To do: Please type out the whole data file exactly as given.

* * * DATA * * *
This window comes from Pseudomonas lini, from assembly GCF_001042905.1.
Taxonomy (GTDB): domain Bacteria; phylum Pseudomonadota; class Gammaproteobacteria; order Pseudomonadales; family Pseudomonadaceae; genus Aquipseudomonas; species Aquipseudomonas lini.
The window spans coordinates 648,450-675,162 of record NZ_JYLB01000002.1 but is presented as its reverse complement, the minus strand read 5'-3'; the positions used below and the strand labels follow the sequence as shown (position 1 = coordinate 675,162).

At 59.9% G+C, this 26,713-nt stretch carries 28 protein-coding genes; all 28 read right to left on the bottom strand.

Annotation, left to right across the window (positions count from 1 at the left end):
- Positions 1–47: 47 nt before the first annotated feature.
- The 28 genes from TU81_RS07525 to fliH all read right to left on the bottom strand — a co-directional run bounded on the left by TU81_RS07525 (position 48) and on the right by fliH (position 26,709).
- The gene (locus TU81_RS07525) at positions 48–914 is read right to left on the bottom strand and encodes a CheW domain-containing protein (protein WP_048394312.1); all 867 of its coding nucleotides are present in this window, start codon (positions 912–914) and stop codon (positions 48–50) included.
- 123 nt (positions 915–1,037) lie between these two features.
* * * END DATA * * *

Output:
This window comes from Pseudomonas lini, from assembly GCF_001042905.1.
Taxonomy (GTDB): domain Bacteria; phylum Pseudomonadota; class Gammaproteobacteria; order Pseudomonadales; family Pseudomonadaceae; genus Aquipseudomonas; species Aquipseudomonas lini.
The window spans coordinates 648,450-675,162 of record NZ_JYLB01000002.1 but is presented as its reverse complement, the minus strand read 5'-3'; the positions used below and the strand labels follow the sequence as shown (position 1 = coordinate 675,162).

At 59.9% G+C, this 26,713-nt stretch carries 28 protein-coding genes; all 28 read right to left on the bottom strand.

Annotation, left to right across the window (positions count from 1 at the left end):
- Positions 1–47: 47 nt before the first annotated feature.
- The 28 genes from TU81_RS07525 to fliH all read right to left on the bottom strand — a co-directional run bounded on the left by TU81_RS07525 (position 48) and on the right by fliH (position 26,709).
- The gene (locus TU81_RS07525) at positions 48–914 is read right to left on the bottom strand and encodes a CheW domain-containing protein (protein WP_048394312.1); all 867 of its coding nucleotides are present in this window, start codon (positions 912–914) and stop codon (positions 48–50) included.
- 123 nt (positions 915–1,037) lie between these two features.